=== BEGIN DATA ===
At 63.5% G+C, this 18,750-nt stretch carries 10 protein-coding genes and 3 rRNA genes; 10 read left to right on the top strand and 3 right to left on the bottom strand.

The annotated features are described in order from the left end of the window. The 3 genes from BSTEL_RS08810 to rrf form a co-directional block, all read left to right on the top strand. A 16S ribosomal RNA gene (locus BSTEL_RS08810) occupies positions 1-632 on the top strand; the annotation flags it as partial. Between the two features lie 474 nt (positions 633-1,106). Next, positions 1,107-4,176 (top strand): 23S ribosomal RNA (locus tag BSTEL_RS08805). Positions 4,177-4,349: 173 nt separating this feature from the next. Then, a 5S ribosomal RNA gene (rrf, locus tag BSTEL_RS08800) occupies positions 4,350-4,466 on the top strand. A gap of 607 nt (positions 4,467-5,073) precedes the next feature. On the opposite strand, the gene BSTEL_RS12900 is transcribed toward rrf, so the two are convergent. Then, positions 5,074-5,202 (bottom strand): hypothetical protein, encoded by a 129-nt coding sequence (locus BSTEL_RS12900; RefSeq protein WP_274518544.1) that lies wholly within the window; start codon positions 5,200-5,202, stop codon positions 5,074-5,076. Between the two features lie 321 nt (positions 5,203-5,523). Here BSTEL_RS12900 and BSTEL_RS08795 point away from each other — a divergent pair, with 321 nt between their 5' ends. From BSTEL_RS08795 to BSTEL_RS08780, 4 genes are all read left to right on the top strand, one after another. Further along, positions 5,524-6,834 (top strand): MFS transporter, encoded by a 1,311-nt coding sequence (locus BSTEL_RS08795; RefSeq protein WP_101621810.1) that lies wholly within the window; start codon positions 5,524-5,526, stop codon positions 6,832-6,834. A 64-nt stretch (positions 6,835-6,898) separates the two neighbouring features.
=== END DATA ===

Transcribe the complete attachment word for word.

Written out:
At 63.5% G+C, this 18,750-nt stretch carries 10 protein-coding genes and 3 rRNA genes; 10 read left to right on the top strand and 3 right to left on the bottom strand.

The annotated features are described in order from the left end of the window. The 3 genes from BSTEL_RS08810 to rrf form a co-directional block, all read left to right on the top strand. A 16S ribosomal RNA gene (locus BSTEL_RS08810) occupies positions 1-632 on the top strand; the annotation flags it as partial. Between the two features lie 474 nt (positions 633-1,106). Next, positions 1,107-4,176 (top strand): 23S ribosomal RNA (locus tag BSTEL_RS08805). Positions 4,177-4,349: 173 nt separating this feature from the next. Then, a 5S ribosomal RNA gene (rrf, locus tag BSTEL_RS08800) occupies positions 4,350-4,466 on the top strand. A gap of 607 nt (positions 4,467-5,073) precedes the next feature. On the opposite strand, the gene BSTEL_RS12900 is transcribed toward rrf, so the two are convergent. Then, positions 5,074-5,202 (bottom strand): hypothetical protein, encoded by a 129-nt coding sequence (locus BSTEL_RS12900; RefSeq protein WP_274518544.1) that lies wholly within the window; start codon positions 5,200-5,202, stop codon positions 5,074-5,076. Between the two features lie 321 nt (positions 5,203-5,523). Here BSTEL_RS12900 and BSTEL_RS08795 point away from each other — a divergent pair, with 321 nt between their 5' ends. From BSTEL_RS08795 to BSTEL_RS08780, 4 genes are all read left to right on the top strand, one after another. Further along, positions 5,524-6,834 (top strand): MFS transporter, encoded by a 1,311-nt coding sequence (locus BSTEL_RS08795; RefSeq protein WP_101621810.1) that lies wholly within the window; start codon positions 5,524-5,526, stop codon positions 6,832-6,834. A 64-nt stretch (positions 6,835-6,898) separates the two neighbouring features.